Funding for space activities in Africa is on the up, but continues to come mainly from public sources, both local (national budgets) and international, in a blended funding logic.

According to Space in Africa, African countries’ national budgets allocated USD 534.9 million in 2022 to national space programmes, showing a surge in growth since 2019. Along with the increased funding involved, there has been an expansion of the objectives pursued by this funding, which now encompass concepts such as the democratisation of space, the development of propulsion and launch technologies, the development of human capabilities, and the development of local and international space partnerships.

International sources of funding translate into investment from intergovernmental and supranational organisations (e.g. the United Nations, the European Union, or the International Monetary Fund), development banks (e.g. the World Bank, the African Development Bank, or the European Investment Bank), and other States/governments.

There are also private sources, such as investment funds, companies and banks, which include several instruments, ranging from donations to securing loans on the market (namely bank loans) and guarantees, as well as direct investment (e.g. setting up a business in the country or acquiring domestic companies) and investment in financial assets (e.g. bonds and equity). Africa Finance Corporation, for example, provided a USD 2 billion facility fund to NewSpace companies and organisations to support space projects for sustainable development.

Other initiatives, although not specifically targeted at the space sector, may also be a relevant source of funding given the instrumental role that space technologies, services and data have in all sectors.

For instance, the African Development Bank and the African Union Commission have signed a USD 9.73 million agreement to promote the development of the digital market in Africa.

There is also funding from the European Union, which has committed EUR 82.5 million to strengthen cooperation with Africa in digital and space technology, launched a EUR 150 billion investment package to support Africa in various areas where space technology plays an important role, such as digital transition and reducing risks from natural disasters, and signed an agreement with the European Investment Bank (EIB) worth a total of EUR 4 billion to promote private sector investment in African, Caribbean, and Pacific countries. Also by way of example, the US is planning to invest over USD 350 million and facilitate over USD 450 million in financing for Africa under its Digital Transformation with Africa (DTA) initiative.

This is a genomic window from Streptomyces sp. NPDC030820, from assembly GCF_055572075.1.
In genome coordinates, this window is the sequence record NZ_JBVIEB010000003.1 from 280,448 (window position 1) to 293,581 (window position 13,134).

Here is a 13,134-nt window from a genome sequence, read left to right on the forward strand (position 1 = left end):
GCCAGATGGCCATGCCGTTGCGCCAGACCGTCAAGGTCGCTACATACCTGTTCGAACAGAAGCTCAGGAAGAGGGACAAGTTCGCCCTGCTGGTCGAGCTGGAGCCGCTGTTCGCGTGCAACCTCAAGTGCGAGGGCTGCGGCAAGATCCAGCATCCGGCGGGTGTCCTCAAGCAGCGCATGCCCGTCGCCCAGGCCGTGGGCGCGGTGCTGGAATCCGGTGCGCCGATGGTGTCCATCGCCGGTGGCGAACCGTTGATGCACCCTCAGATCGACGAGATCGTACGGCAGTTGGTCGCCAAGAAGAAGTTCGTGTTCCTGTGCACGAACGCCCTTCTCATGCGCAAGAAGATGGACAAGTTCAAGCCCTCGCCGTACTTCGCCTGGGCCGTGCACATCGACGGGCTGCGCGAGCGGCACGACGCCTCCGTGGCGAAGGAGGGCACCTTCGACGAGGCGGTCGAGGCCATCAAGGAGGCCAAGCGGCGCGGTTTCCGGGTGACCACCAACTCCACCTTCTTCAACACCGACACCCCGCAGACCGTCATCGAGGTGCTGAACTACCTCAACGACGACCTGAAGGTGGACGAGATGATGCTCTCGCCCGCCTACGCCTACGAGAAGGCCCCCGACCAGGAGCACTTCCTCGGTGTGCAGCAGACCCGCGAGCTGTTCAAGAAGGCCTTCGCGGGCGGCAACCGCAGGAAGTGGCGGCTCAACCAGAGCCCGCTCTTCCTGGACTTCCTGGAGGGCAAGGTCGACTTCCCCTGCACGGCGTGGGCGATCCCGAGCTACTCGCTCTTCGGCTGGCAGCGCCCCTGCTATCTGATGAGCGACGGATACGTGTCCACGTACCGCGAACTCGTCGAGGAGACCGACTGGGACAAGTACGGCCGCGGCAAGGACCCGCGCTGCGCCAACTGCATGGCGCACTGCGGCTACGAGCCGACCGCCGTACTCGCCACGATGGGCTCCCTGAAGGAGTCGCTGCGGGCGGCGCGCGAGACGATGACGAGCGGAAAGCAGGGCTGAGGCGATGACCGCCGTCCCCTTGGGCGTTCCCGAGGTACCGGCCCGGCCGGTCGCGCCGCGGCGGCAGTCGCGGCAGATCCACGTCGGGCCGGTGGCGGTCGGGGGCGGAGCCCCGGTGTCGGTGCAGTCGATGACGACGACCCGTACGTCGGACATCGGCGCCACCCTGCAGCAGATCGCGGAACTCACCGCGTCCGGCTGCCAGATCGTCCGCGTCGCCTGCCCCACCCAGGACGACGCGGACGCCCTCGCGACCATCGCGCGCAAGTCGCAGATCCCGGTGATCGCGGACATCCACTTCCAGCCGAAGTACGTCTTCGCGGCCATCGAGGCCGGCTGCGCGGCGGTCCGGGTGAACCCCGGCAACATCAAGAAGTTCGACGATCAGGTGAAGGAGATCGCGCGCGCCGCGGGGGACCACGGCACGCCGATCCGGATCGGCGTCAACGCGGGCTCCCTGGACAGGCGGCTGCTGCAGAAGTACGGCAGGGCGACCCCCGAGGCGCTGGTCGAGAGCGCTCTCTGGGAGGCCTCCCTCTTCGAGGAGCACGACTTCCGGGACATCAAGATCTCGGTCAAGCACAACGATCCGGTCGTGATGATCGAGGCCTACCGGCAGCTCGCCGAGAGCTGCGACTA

Although more tentatively, it is also expected that, as has happened in other ecosystems, the momentum of activities benefitting from space technologies (particularly in the context of the digital economy) will have a spill-over effect and will attract private funding for space activities in Africa. Africa currently has a relevant private investment ecosystem when it comes to financing start-ups in the technology sector (Nigeria, for example, attracted around USD 2 billion between 2015 and 2022) and has several initiatives to promote digital start-ups (such as the GITEX Africa/One Africa Digital Summit to be held in June 2023).

However, the relevance of private investment will only gain traction if the private parties interested in investing are provided with the necessary tools. In the words of a venture capital investment fund (which runs, among others, a technology investment accelerator programme in Africa), it is still essential to build a regulatory system that supports the development of private investment activities in the space sector and the development of private financing solutions for the space sector.

Indeed, as pointed out in the past, access to financial markets by recent small companies with innovative products or business models is particularly difficult.

Lastly, in order to build an industrial base to support the needs of this sector and foster space technology, public sector space projects must rely on the private sector's participation, and it is thus key that governments and their agencies subcontract space activities to private industry. At the same time, leveraging regional and international financing and cooperation opportunities could help maximise the development and potential of products and services to be supplied by the private sector to government customers, thus contributing to both national and continental African technological and commercial capabilities.